Letters to Strangers

A note to my audience

An important aspect of this blog to me is stressing that one of the most important things that our world has to learn is we need to show understanding to each other. I’ll be the first to admit that sometimes, it’s hard not to get angry at the silly things that people say and do to us. It is hard to not start yelling, its hard not to complain, and it’s especially hard when people make the effort to fight with us instead of trying to see into us. Some people argue that leaving letters to strangers, even ones that say “I see you, and I want to understand you just like I want you to understand me”, is reckless, unsafe, and immature.

I think that it’s what we need to see more of in this world.

Here, I won’t leave specific names, descriptions of specific events that led to these letters, but I will leave my words- I will leave as much understanding as I can possibly give. Here I invite anyone, everyone, who is reading, to take a minute to understand how important it is to understand those around us.


If I’ve learned anything of significance in the past few days in the wake of Hurricane Harvey, it is that there is never a surplus of kindness, even during the moments when it is most needed. You (we) have to keep supplying for it. It is the only way we can keep moving forward and keep becoming better people


Earlier this summer, I promised myself I’d become stronger. I promise I wouldn’t let hateful words get to me, and I would definitely never let them make me a hateful person. I wouldn’t let the criticisms that I received get to my heart; they, after all, don’t define me, certainly not the ways in which I’m flawed. The only things that criticism provide me is the ways that I can continue to become a better, stronger person. And so even though you seem to not know how to communicate well with others, if and when you read this little note I want you to know that hearing your harsh words taught me to be softer, but all the same they also taught me to be stronger.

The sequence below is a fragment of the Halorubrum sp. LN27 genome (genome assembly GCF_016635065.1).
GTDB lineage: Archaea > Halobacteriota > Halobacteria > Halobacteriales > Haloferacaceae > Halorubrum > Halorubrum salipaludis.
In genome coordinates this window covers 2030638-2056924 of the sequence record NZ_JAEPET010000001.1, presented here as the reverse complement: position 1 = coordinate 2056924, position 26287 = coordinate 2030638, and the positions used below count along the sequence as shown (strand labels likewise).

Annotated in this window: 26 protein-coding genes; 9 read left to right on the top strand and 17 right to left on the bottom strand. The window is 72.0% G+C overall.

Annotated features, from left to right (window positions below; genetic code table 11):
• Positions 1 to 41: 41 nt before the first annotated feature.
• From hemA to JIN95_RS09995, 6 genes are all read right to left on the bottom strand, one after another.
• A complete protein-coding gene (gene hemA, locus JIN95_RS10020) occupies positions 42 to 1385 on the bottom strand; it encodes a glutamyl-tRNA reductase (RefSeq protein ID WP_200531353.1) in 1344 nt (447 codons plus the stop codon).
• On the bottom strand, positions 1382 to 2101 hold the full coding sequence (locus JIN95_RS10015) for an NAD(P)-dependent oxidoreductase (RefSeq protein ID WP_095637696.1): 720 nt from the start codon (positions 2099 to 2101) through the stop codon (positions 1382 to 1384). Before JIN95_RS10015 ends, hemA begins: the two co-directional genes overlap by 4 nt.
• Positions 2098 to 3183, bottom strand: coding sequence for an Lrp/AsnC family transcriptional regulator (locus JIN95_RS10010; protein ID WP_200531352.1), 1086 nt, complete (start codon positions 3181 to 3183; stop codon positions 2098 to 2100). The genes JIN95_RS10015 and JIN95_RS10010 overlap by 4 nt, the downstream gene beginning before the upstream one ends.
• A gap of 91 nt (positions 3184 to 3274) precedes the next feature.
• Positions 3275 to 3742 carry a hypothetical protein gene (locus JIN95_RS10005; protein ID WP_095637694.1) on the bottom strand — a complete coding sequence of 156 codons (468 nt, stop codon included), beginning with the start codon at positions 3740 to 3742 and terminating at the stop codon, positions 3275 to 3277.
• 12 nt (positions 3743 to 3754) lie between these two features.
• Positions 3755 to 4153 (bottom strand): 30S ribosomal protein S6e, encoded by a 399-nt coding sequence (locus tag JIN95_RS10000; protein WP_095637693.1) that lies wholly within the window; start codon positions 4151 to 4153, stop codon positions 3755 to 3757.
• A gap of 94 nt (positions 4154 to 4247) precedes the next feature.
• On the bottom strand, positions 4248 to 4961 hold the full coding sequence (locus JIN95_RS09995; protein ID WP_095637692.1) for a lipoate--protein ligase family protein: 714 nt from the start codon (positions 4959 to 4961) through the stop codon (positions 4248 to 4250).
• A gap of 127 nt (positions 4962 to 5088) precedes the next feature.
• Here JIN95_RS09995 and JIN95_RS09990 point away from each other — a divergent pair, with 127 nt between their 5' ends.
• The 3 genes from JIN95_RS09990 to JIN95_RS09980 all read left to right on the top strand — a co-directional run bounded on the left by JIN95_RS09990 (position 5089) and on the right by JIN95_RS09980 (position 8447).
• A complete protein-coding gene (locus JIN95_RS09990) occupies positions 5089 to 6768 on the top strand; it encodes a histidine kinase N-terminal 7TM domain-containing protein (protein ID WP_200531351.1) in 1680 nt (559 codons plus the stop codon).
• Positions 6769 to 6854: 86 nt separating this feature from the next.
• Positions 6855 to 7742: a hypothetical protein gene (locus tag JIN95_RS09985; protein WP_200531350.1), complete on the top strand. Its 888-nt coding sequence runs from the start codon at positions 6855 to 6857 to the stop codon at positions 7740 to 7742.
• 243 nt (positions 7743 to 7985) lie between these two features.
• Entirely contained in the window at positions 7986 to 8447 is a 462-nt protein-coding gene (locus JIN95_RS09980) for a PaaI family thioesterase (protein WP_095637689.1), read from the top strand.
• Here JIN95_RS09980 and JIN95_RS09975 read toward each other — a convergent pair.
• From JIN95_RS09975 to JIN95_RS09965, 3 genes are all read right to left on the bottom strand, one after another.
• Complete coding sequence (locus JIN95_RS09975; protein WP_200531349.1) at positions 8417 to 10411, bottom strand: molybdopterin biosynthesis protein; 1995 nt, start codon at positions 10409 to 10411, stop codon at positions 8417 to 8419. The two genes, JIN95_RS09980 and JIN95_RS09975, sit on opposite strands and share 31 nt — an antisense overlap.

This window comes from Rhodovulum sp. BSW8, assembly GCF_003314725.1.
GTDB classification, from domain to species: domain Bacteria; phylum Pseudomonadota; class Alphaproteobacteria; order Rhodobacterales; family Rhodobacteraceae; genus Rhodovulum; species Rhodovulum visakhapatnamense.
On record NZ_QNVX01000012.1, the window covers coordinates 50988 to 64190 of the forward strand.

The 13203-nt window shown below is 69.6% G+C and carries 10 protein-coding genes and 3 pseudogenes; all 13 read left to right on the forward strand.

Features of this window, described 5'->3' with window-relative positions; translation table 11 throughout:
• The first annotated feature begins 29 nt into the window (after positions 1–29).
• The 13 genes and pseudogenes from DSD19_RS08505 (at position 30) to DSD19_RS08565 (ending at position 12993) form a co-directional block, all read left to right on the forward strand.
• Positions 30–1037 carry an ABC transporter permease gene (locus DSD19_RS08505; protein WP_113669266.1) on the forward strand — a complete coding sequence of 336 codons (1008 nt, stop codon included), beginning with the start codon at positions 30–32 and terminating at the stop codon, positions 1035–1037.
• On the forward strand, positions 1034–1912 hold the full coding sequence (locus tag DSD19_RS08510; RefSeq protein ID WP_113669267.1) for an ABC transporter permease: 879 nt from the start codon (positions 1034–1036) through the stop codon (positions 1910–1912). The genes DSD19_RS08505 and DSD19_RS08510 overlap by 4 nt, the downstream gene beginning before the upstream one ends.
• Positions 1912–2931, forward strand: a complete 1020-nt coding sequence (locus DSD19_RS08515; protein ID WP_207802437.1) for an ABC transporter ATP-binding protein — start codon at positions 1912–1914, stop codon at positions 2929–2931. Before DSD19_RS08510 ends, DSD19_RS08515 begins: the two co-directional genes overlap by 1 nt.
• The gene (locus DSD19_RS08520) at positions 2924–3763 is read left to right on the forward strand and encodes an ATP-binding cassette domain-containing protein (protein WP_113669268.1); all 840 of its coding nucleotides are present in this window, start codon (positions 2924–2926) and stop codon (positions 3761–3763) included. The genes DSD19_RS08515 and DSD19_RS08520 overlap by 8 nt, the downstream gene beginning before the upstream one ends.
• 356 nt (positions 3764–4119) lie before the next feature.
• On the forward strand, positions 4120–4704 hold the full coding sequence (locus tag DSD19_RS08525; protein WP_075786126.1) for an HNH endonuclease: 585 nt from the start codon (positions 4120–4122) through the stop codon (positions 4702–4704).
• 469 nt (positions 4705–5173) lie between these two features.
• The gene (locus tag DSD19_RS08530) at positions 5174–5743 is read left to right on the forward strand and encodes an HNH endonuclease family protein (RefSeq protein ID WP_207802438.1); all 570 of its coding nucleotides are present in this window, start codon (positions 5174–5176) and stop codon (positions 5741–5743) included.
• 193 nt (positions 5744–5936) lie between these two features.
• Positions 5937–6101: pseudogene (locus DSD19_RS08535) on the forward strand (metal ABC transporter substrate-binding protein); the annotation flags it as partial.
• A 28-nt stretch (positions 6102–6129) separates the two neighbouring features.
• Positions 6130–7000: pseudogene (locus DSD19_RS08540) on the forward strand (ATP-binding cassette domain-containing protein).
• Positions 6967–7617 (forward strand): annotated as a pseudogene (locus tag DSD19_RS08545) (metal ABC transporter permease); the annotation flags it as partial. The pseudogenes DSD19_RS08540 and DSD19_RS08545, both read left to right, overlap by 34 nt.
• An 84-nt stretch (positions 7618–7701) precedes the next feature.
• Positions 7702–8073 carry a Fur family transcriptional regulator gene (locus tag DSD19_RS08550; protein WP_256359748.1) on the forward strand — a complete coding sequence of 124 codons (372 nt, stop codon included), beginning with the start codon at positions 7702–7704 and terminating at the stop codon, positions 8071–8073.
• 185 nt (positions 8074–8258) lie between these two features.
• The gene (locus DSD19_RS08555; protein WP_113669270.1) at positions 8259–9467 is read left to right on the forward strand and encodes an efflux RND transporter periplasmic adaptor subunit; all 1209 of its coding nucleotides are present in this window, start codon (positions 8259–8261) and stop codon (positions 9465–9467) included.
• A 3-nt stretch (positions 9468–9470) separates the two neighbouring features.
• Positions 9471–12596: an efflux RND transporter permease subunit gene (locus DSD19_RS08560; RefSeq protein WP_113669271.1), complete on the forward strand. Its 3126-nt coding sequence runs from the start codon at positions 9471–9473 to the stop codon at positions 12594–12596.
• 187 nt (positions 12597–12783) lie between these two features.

This note is not to a stranger. Its to a friend. Hi, I love you, and I love that you love me and that you always go out of your way to show that to me. I know that although there are times we argue and fight and I yell at you and you yell at me, in the end we only yell because we care and there is no volume at which either one of us would stop to show concern for each other. Thank you for being there for me.

– Your fellow yeller


My first two notes


Both of these are letters to people I met on the road.

The woman

I want you to know that I understand what it is like to be upset without being able to explain why. It’s hard sometimes to explain discomfort, especially when the people around us choose not to see it. People love to think of themselves are entitled, or even the most rational of all rational thinkers, when in reality none of us even really know what rationality is. But I also want you to know that it is okay to say how you feel, even to complete strangers, as long as you do it with understanding. I want you to know that it’s okay to be honest, and it’s okay to expect other people to be considerate of how you feel, especially when you know that they would expect the same treatment from you.

The man

I got very angry at you today, and I thought you were being a hypocrite. I felt that you weren’t taking enough time to step into shoes of other people- to consider why, perhaps, they acted towards you the way that they did. It took me a couple minutes and a few deep breaths to understand that the only reason you were so angry is because you probably felt the exact same way. You wanted that same understanding from other people, too. And I want you to know that I see this. Though its unlikely, I hope you see this small letter from me to you, and I hope you know that I think you deserve understanding too.